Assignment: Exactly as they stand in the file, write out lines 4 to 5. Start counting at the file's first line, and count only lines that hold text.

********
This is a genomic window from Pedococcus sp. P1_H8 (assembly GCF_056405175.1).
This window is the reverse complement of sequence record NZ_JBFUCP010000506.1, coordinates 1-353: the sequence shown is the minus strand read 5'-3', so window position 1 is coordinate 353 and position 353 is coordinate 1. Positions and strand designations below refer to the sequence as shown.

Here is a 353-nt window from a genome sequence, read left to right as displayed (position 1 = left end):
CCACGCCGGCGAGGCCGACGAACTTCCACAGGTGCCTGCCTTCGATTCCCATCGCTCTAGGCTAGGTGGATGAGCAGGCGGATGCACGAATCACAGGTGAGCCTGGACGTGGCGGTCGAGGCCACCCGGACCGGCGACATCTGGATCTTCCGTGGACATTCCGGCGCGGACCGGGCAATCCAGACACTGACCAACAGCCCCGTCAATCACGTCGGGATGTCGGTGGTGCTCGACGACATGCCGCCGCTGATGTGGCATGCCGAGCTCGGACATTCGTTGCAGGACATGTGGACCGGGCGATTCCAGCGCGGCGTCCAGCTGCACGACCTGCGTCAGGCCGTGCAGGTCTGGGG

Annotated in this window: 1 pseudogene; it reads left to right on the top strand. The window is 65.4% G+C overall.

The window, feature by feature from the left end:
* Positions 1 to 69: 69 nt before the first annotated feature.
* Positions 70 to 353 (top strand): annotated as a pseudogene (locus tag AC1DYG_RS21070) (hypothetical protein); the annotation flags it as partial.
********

CCACGCCGGCGAGGCCGACGAACTTCCACAGGTGCCTGCCTTCGATTCCCATCGCTCTAGGCTAGGTGGATGAGCAGGCGGATGCACGAATCACAGGTGAGCCTGGACGTGGCGGTCGAGGCCACCCGGACCGGCGACATCTGGATCTTCCGTGGACATTCCGGCGCGGACCGGGCAATCCAGACACTGACCAACAGCCCCGTCAATCACGTCGGGATGTCGGTGGTGCTCGACGACATGCCGCCGCTGATGTGGCATGCCGAGCTCGGACATTCGTTGCAGGACATGTGGACCGGGCGATTCCAGCGCGGCGTCCAGCTGCACGACCTGCGTCAGGCCGTGCAGGTCTGGGG

Annotated in this window: 1 pseudogene; it reads left to right on the top strand. The window is 65.4% G+C overall.